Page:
The analysis could be integrated and combined with a pipeline building process, generally one stage of the application’s lifecycle, before release. So it means that when you trigger the analysis into sonarqube after committing any changes in your project will tell two possibilities:
First, your project meets with all Quality Gates, and the project will follow the next stage of the lifecycle.
Second, the reports detected a deviation in at least one role from Quality Gates.
For best practices, the pipeline should fail and prevent releasing a new version of one application if the current changes for a specific project do not meet with requirements from Quality Gates. However, by default, the sonarqube and maven will not fail the build pipeline if the project does not meet the Quality Gates roles. We must provide the parameter below when we call the maven to build our application; the maven will wait for the analysis to finish the process and result as passed or failed. Finally, the pipeline will deploy the application to your repository if it’s the case.
What are possibles criteria for Quality Gates that works with Sonarqube?
Follow below the list (not all) of conditions/roles on Sonarqube:
Added Technical Debt
Complexity / Class
Complexity / File
Complexity / Function
Complexity in Classes
Complexity in Functions
Condition Coverage on New Code
Duplicated Blocks on New Code
New Blocker Issues
New Code Smells
New Critical Issues
New Security Hotspots
Public Undocumented API
Security Rating on New Code
Skipped Unit Tests
Unit Test Errors
Unit Test Failures
Unit Test Success (%)
More detail about Quality Gates.
Jenkins with Sonarqube
Running a SonarQube scan from a pipeline on your local computer is fine. However, a robust solution requires incorporating SonarQube as part of the continuous integration process. For example, if you combine SonarQube analysis into a Jenkins pipeline, you can guarantee that the pipeline won’t proceed to a further stage to release if the quality gate fails. In addition, nobody desires to release lousy code into production.
So, we can utilize the SonarQube Scanner plugin for Jenkins. It incorporates two peculiarities that we’re going to talk about today:
SonarQube server configuration – the plugin allows you to place your SonarQube server location and credentials. This data is then used in a SonarQube analysis pipeline to transmit code analysis reports to that SonarQube server.
SonarQube Quality Gate webhook – when a code analysis report is offered to SonarQube, unluckily, it doesn’t respond synchronously with the result of whether the information passed the quality gate or not. So to do this, The Plugin needs to configure a webhook call in SonarQube to ask back into Jenkins to concede our pipeline to continue (or fail). The SonarQube Scanner Jenkins plugin makes this webhook possible.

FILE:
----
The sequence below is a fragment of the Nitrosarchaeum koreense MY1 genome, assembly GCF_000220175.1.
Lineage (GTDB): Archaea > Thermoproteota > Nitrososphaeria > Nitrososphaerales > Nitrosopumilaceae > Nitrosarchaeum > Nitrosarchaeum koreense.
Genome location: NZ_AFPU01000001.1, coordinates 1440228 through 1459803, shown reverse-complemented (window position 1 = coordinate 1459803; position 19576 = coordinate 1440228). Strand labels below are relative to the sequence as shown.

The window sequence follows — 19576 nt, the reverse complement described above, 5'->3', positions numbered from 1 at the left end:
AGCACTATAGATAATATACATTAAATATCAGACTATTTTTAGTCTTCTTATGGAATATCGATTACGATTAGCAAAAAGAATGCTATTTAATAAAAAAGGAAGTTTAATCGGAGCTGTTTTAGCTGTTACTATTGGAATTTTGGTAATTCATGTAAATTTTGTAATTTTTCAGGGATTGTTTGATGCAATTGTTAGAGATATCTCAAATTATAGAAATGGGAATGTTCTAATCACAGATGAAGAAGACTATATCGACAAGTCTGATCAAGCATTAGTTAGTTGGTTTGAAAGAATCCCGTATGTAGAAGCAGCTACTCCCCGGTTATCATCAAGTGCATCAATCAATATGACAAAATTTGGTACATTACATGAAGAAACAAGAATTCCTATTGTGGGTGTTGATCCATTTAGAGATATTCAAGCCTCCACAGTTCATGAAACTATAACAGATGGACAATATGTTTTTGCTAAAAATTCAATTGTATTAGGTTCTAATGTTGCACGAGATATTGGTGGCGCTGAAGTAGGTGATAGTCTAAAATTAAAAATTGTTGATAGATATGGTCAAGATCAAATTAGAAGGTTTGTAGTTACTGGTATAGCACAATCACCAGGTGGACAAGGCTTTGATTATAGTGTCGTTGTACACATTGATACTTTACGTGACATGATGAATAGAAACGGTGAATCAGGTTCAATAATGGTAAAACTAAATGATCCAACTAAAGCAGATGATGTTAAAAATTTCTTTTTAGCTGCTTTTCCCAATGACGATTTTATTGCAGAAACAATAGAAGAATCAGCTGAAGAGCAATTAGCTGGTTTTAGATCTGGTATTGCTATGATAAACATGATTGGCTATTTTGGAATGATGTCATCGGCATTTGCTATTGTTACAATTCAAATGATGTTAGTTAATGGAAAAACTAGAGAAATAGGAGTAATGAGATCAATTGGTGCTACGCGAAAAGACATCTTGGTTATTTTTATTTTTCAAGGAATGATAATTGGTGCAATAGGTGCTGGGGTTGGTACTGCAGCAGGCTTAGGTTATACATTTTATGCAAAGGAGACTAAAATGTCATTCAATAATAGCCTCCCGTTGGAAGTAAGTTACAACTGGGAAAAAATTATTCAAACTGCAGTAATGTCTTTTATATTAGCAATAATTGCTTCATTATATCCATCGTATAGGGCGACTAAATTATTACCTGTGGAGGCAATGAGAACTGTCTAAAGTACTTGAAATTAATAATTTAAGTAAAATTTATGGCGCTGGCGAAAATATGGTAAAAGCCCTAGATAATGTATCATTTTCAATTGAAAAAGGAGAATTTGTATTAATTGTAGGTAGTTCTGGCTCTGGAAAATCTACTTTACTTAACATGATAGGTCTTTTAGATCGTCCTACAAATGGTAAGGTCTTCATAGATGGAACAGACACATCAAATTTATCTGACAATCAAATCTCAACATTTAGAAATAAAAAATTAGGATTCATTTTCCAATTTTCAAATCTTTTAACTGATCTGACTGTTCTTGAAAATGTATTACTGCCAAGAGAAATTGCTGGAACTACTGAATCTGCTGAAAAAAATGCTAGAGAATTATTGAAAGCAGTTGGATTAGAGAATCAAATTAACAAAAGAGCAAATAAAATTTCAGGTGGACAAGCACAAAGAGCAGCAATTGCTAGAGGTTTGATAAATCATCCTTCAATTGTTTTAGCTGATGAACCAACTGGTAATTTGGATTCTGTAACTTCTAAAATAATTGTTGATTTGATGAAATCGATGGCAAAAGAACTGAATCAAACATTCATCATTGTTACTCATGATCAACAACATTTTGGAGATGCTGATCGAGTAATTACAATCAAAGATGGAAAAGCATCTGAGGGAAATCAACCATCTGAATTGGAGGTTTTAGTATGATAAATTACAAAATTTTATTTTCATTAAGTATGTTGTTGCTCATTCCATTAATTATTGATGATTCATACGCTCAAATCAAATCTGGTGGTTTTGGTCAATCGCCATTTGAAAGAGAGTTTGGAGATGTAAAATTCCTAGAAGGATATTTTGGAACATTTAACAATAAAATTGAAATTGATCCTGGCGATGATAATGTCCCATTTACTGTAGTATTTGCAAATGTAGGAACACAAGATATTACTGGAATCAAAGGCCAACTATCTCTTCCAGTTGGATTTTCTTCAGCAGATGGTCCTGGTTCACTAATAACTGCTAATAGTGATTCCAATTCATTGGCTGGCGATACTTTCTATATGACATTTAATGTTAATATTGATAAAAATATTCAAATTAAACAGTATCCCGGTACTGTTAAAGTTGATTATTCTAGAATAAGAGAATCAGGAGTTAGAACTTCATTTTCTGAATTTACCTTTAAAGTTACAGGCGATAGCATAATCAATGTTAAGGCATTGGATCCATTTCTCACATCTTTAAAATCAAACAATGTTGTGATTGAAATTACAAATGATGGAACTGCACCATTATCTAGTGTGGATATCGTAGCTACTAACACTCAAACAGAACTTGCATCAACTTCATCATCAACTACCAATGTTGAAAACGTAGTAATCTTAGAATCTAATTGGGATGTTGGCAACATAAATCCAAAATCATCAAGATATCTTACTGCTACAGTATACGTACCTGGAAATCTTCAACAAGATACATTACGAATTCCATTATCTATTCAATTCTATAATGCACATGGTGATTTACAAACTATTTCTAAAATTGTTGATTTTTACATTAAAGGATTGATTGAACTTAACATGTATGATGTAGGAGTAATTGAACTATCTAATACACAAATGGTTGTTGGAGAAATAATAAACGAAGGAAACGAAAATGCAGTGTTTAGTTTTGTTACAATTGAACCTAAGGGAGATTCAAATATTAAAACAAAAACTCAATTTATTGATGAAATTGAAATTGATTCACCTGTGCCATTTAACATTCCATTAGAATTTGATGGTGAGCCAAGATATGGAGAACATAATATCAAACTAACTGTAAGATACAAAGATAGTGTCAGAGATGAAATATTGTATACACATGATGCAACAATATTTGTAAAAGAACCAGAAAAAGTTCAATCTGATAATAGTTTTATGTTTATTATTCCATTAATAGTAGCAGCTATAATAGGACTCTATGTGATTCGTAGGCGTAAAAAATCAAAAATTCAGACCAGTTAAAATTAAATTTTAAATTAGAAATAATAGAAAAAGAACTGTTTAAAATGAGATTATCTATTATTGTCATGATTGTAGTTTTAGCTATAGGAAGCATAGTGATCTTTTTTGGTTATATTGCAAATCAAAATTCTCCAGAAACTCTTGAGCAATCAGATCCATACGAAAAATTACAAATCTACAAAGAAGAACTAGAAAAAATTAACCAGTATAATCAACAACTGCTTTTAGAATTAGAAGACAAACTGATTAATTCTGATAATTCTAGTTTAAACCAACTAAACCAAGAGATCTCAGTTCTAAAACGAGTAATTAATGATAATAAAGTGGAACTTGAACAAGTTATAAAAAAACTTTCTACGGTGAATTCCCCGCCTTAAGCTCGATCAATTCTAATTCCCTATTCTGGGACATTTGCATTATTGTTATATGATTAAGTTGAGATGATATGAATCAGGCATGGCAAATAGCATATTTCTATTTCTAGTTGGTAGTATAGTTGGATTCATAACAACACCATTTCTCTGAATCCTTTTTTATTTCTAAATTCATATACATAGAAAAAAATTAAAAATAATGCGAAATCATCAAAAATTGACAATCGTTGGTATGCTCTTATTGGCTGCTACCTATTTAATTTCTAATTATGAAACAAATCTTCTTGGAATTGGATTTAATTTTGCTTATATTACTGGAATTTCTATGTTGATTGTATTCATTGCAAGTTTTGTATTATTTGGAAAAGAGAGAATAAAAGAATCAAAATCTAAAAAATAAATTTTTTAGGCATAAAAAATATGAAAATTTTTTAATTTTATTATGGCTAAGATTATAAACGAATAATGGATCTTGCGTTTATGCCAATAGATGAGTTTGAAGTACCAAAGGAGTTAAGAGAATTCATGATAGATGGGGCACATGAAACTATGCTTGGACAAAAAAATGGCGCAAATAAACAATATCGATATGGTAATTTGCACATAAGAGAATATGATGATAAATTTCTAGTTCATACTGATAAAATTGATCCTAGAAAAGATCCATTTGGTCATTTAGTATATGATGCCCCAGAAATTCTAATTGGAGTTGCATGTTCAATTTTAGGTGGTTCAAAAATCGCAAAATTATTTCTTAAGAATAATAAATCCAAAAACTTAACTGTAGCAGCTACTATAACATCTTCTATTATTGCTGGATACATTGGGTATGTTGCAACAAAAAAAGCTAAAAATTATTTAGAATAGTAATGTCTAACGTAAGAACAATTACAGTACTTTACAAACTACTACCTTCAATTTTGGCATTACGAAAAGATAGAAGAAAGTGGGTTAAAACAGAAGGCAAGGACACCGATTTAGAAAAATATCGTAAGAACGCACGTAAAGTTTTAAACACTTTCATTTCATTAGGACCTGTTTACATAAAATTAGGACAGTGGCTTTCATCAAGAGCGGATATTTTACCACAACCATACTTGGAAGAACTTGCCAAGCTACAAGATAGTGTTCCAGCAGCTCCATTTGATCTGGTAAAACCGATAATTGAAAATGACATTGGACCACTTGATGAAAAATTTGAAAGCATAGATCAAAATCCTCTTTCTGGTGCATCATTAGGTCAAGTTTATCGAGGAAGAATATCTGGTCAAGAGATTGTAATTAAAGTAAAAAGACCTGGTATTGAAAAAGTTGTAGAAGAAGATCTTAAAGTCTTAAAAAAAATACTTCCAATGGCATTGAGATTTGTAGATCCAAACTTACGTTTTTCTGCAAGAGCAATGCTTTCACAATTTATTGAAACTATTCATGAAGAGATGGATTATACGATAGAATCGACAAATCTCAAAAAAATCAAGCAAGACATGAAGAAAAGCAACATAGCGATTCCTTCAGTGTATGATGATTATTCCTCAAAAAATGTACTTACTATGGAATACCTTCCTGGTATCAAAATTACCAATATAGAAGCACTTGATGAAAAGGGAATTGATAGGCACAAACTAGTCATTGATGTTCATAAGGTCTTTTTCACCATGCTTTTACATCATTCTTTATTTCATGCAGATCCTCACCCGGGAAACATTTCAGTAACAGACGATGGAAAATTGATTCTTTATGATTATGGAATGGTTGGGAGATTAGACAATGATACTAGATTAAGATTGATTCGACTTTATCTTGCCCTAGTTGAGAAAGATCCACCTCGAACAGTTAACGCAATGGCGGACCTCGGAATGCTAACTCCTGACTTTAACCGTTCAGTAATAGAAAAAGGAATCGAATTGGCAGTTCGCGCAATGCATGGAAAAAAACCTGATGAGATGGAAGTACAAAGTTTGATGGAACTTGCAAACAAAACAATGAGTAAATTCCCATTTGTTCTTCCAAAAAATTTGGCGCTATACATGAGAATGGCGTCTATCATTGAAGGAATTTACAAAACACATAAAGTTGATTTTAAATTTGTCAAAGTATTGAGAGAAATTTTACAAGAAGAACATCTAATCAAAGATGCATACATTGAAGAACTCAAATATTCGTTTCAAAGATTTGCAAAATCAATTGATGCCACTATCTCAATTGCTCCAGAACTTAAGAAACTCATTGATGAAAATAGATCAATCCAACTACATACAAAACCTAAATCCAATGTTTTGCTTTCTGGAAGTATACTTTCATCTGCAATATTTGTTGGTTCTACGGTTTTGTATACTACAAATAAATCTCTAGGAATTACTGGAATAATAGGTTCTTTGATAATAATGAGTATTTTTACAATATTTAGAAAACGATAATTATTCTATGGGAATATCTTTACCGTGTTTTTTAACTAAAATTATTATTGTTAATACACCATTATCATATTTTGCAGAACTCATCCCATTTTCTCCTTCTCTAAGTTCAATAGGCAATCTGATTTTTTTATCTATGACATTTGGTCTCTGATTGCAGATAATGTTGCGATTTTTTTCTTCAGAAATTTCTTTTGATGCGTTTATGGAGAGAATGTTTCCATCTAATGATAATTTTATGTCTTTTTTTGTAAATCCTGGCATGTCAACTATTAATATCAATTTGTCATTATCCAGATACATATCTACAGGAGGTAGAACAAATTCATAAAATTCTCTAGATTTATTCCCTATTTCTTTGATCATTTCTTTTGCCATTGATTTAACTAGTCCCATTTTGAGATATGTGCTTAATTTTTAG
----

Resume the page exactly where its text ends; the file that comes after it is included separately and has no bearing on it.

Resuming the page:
- Let’s list a complete analysis of the interaction among Jenkins and SonarQube:
- Jenkins pipeline began.
- The SonarQube scanner is run upon a code project, and the analysis report is transferred to the SonarQube server.
- SonarQube ends the investigation, and reviewing the project meets the configured Quality Gate.
- SonarQube transmits a pass or defeats the result back to the Jenkins webhook exposed by the plugin.
Sonar Maven Plugin
Sonarqube Maven Jenkins Plugin
Also, be aware that you don’t need to install a Sonarqube plugin for Jenkins to integrate it. Instead, you can leverage the Maven plugin to configure your project or the global configuration (settings.xml).
Sonarqube and Gitlab
Integrate the Sonarqube with Gitlab. It’s very straightforward and also not required any additional plugins. However, you need to configure your pom.xml or settings.xml (the best approach is to set this file on your Runner) to call the Sonarqube. I will cover more details about this integration in my next post.
Sonarqube with Docker and Maven it’s the perfect combination for your local workspace daily. This Sonarqube tutorial is only a few parts of what you can do with those technologies, there is so much more content to cover, but I believe you have enough information to get started with this article. Also, we are preparing new content to cover more scenarios around this topic, and please stay tuned.
In addition, we covered the process to analyze Java code using Maven as a build tool, but we also can utilize the Gradle instead of Maven.